I didn't talk to every company that showed at Demo this week, but I identified at least 10 different iPhone app plays, and Shipley herself had told me informally at the Sunday night cocktail party that she expected around a couple of dozen iPhone apps to be shown during the two days, either on the stage during the companies' six-minute presentations or on the show floor when they have a little more time to explain themselves and what they're doing.
In addition to iPhone applications, Facebook was another target market for new product development at the show.
Among them: iWidgets, which launched a service that helps brands syndicate their content on Facebook member pages, and social sharing platform Kadoo, which allows people to share their Facebook data with anyone, whether or not they are on that network. SkyData lets people get their Facebook information on their mobile device; and FamilyBuilder is letting people link together family tree information from Facebook and other social networks.
Another area of concentration was search. Intelius launched iSearch, which offers comprehensive people search; Semanti offered up its semantic-based Web search SemantiFind; Infovell introduced a new way to mine the deep Web of unstructured data that is hidden from major search engines; and Rebus Technology's desktop search helps people find digital documents as well as paper documents that are faxed and scanned.
Other presentations were geared toward empowering consumers. RealNetworks introduced RealDVD for people who want to rip DVDs to their hard drive just like they do CDs. HeyCosmo helps automate party and event planning, even making phone calls for you . And Message Sling's new hands-free service lets people use voice commands to retrieve and send e-mails and text messages over their mobile phone, as well as send dictated text messages, use voice to reply to e-mail messages, and listen to text-based messages. And for the online news junkies among us, SpinSpotter debuted its new service that lets readers un-spin the news they read.
Some presenters also aimed to solve security problems that plague consumers and corporations. For instance, Usable Security Systems has come up with a way for people to remember only one password for every site they log into on the Web. Maverick Mobile introduced a service that helps people locate and disable lost or stolen phones. Unity Solutions introduced Lanxoma, software that will allow executives to keep an eye on IT workers in the hopes of reducing insider security threats. And CoreTrace's Bouncer software automatically creates a white list of safe applications and blocks applications that aren't on the list that could contain malicious software. And Fortressware offers protection against data leaks, allowing companies to block printing, copying, and forwarding of sensitive documents.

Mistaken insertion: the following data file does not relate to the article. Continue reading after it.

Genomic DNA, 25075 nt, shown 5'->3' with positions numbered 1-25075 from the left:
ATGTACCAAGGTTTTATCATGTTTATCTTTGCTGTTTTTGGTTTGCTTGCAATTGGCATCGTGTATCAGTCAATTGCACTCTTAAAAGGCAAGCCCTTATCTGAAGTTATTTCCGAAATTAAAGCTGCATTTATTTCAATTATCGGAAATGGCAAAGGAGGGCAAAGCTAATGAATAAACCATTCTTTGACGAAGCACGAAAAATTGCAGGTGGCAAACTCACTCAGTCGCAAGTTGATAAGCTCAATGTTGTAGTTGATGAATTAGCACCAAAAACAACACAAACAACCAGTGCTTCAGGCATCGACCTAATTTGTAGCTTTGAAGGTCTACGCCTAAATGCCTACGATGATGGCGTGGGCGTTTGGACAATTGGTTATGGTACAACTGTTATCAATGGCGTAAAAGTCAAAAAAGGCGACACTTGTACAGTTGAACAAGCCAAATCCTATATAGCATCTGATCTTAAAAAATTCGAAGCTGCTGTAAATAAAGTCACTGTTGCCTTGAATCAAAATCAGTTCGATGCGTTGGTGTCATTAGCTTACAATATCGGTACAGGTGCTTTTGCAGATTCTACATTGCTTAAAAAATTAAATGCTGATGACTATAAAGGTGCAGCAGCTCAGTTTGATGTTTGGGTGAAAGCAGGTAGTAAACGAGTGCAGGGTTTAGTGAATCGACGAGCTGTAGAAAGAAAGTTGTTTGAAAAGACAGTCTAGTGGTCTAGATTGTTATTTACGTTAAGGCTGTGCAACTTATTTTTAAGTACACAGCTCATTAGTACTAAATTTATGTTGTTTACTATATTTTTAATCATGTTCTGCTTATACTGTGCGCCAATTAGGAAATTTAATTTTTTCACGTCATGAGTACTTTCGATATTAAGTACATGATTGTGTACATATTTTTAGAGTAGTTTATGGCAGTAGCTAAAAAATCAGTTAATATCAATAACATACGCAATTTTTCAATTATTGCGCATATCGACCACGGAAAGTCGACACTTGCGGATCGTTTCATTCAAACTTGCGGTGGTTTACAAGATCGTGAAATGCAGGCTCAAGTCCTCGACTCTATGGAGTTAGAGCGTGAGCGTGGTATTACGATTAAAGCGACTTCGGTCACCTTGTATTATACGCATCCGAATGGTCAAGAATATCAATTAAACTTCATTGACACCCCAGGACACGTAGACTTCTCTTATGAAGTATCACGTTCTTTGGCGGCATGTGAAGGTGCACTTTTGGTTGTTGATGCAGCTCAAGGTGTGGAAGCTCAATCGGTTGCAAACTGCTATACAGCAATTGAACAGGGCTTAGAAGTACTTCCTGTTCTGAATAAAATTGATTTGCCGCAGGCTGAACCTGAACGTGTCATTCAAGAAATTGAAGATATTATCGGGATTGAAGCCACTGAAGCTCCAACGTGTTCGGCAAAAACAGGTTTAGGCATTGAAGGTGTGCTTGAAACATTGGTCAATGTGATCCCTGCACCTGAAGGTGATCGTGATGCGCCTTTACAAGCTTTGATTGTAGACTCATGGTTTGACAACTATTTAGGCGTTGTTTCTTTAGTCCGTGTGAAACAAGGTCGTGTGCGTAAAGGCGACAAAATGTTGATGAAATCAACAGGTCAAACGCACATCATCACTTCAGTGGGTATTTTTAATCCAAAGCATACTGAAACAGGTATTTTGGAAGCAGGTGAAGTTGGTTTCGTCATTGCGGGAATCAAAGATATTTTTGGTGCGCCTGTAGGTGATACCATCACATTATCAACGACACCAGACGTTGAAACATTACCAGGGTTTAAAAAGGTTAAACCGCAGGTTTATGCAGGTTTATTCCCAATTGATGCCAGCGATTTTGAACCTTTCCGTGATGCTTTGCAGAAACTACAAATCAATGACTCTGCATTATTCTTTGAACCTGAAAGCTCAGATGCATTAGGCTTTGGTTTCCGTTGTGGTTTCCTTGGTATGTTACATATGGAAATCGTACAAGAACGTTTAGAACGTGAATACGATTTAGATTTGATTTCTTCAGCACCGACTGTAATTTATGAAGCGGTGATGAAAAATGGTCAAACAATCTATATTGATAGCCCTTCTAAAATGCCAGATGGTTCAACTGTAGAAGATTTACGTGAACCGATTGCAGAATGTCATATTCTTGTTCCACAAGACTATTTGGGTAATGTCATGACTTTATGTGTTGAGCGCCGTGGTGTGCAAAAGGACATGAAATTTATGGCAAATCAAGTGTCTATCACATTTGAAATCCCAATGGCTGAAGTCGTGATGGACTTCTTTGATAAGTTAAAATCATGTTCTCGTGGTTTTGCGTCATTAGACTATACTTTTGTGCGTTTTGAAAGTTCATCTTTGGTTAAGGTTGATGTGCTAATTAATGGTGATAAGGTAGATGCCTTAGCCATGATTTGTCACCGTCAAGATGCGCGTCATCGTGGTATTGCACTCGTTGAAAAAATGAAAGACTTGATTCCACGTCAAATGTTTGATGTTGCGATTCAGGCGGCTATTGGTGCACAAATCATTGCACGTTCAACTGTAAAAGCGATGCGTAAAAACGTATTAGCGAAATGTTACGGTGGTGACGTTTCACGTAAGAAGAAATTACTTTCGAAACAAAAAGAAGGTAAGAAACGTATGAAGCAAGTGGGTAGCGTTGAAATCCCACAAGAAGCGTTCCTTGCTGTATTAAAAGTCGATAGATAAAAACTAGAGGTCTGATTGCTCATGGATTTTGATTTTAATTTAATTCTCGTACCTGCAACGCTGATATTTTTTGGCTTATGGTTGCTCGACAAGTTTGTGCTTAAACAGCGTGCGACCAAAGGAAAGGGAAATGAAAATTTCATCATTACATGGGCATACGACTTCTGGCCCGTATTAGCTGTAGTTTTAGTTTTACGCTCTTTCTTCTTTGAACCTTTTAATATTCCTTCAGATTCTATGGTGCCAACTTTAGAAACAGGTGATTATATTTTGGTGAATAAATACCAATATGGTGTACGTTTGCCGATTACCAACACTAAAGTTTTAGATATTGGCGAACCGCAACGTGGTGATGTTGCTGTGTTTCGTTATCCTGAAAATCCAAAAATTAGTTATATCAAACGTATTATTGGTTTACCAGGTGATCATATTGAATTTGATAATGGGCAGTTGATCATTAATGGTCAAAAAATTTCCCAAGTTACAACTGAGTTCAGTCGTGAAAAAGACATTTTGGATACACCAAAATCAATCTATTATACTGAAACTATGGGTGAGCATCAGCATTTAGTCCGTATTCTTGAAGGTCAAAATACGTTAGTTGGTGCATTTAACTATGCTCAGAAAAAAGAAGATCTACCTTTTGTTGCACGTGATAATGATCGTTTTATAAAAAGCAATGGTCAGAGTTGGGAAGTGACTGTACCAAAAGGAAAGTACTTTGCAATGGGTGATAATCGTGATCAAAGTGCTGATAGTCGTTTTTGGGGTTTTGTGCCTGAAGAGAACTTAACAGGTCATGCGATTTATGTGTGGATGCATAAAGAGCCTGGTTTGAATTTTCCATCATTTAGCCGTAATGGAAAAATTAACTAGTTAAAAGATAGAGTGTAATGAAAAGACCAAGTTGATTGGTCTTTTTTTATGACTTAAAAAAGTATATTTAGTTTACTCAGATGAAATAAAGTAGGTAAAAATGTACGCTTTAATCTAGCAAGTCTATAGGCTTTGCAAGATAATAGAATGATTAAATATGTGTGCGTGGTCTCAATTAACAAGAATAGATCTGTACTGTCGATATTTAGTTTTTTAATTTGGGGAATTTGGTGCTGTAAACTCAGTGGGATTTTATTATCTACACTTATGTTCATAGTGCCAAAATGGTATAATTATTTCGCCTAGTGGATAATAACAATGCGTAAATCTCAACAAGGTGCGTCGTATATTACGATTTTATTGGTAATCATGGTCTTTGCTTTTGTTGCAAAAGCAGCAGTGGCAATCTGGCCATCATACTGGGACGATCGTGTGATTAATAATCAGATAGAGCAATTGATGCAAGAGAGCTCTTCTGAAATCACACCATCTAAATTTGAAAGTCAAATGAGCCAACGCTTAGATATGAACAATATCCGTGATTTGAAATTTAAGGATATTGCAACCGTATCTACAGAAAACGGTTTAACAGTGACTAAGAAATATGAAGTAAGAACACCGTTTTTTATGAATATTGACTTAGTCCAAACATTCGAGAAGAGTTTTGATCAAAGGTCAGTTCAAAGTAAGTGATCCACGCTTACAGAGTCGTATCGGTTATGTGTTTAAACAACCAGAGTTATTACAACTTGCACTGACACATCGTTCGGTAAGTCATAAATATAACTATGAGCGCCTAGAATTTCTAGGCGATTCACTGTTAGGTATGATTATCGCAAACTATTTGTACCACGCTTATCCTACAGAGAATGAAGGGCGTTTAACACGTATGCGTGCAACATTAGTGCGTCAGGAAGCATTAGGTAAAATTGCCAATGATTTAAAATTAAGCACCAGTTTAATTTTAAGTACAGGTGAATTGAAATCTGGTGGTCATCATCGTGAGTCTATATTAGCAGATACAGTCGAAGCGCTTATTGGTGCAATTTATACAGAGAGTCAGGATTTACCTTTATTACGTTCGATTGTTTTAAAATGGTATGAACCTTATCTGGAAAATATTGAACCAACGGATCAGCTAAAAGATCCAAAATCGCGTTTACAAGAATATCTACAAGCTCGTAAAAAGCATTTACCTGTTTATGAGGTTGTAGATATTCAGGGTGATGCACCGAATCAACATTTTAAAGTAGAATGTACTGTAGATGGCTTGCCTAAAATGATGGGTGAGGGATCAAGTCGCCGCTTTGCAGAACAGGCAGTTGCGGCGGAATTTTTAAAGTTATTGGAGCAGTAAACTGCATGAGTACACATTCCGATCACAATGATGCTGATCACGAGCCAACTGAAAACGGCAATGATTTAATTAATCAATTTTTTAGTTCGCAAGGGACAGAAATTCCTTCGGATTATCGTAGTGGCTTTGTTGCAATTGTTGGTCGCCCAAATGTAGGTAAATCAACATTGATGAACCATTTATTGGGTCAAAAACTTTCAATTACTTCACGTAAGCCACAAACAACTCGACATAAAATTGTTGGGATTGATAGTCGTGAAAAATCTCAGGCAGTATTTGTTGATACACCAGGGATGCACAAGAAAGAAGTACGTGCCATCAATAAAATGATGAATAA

Probably the biggest company to present a new product was Best Buy, which launched a service dubbed Giftag that lets people create wish lists composed of items from anywhere on the Web.
All in all, Demo proved it was alive and well. It lured a large crowd, a significant number of press outlets, and even featured an onstage discussion between influential tech writers Walt Mossberg and Kara Swisher.
I wrote in April that the winner of the DemoFall/TC50 showdown would be the one that got Mossberg. But in the end, it wasn't at all about which event carried the day, since it seems both had packed houses and energized companies.
The winner, one hopes, will end up being the companies whose products end up making differences in real people's lives.
CNET News' Elinor Mills contributed to this report.